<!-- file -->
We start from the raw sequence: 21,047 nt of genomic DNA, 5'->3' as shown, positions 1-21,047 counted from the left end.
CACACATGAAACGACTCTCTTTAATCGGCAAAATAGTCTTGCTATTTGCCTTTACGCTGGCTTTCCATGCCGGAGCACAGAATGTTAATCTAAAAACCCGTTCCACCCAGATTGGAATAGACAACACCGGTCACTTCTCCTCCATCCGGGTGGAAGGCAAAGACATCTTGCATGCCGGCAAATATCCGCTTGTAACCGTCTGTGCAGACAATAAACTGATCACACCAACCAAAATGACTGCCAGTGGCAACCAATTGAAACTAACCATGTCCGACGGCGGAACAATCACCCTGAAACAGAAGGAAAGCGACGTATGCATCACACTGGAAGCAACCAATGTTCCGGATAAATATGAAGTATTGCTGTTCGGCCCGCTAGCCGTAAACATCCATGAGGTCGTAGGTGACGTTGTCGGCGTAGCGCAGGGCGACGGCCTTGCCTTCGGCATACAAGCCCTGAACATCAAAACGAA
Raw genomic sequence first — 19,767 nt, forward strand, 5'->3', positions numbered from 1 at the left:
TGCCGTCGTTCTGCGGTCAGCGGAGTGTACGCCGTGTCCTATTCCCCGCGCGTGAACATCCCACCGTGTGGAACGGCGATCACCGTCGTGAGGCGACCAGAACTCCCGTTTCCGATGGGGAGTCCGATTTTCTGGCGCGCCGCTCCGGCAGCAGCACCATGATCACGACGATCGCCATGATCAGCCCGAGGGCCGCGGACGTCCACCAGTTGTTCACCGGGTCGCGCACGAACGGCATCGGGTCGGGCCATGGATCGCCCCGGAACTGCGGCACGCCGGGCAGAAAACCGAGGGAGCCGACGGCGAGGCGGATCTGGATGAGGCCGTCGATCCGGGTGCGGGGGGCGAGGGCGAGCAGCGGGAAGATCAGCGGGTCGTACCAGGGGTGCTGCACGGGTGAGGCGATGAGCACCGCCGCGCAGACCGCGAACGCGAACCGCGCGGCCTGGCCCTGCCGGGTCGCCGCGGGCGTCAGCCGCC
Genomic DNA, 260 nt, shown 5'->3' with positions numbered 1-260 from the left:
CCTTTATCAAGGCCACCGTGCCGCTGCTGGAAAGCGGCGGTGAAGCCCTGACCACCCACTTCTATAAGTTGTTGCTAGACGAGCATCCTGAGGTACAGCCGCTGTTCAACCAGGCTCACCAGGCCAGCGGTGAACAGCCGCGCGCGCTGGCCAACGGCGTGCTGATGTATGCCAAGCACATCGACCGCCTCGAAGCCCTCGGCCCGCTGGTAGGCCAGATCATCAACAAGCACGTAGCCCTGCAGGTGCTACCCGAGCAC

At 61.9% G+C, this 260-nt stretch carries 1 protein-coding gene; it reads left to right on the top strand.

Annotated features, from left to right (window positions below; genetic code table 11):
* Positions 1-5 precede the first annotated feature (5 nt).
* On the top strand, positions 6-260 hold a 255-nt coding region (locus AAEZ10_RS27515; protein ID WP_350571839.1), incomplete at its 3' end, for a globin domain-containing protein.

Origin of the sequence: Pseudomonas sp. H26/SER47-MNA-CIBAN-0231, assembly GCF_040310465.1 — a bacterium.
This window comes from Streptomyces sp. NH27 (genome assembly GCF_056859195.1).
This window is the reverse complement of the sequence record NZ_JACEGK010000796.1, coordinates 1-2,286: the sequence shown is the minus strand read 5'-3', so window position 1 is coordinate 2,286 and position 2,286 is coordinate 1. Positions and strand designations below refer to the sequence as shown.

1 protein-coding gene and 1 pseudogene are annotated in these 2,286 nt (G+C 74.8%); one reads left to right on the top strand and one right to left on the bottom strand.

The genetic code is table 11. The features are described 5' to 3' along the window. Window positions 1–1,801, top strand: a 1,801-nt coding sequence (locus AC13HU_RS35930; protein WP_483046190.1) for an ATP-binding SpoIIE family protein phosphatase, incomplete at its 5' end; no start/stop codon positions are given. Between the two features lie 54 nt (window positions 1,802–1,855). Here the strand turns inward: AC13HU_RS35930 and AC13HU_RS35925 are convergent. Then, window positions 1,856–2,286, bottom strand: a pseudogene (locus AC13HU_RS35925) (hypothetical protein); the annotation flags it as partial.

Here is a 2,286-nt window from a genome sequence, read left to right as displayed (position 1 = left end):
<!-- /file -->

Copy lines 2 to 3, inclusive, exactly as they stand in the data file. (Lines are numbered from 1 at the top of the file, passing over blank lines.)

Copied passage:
CACACATGAAACGACTCTCTTTAATCGGCAAAATAGTCTTGCTATTTGCCTTTACGCTGGCTTTCCATGCCGGAGCACAGAATGTTAATCTAAAAACCCGTTCCACCCAGATTGGAATAGACAACACCGGTCACTTCTCCTCCATCCGGGTGGAAGGCAAAGACATCTTGCATGCCGGCAAATATCCGCTTGTAACCGTCTGTGCAGACAATAAACTGATCACACCAACCAAAATGACTGCCAGTGGCAACCAATTGAAACTAACCATGTCCGACGGCGGAACAATCACCCTGAAACAGAAGGAAAGCGACGTATGCATCACACTGGAAGCAACCAATGTTCCGGATAAATATGAAGTATTGCTGTTCGGCCCGCTAGCCGTAAACATCCATGAGGTCGTAGGTGACGTTGTCGGCGTAGCGCAGGGCGACGGCCTTGCCTTCGGCATACAAGCCCTGAACATCAAAACGAA
Raw genomic sequence first — 19,767 nt, forward strand, 5'->3', positions numbered from 1 at the left: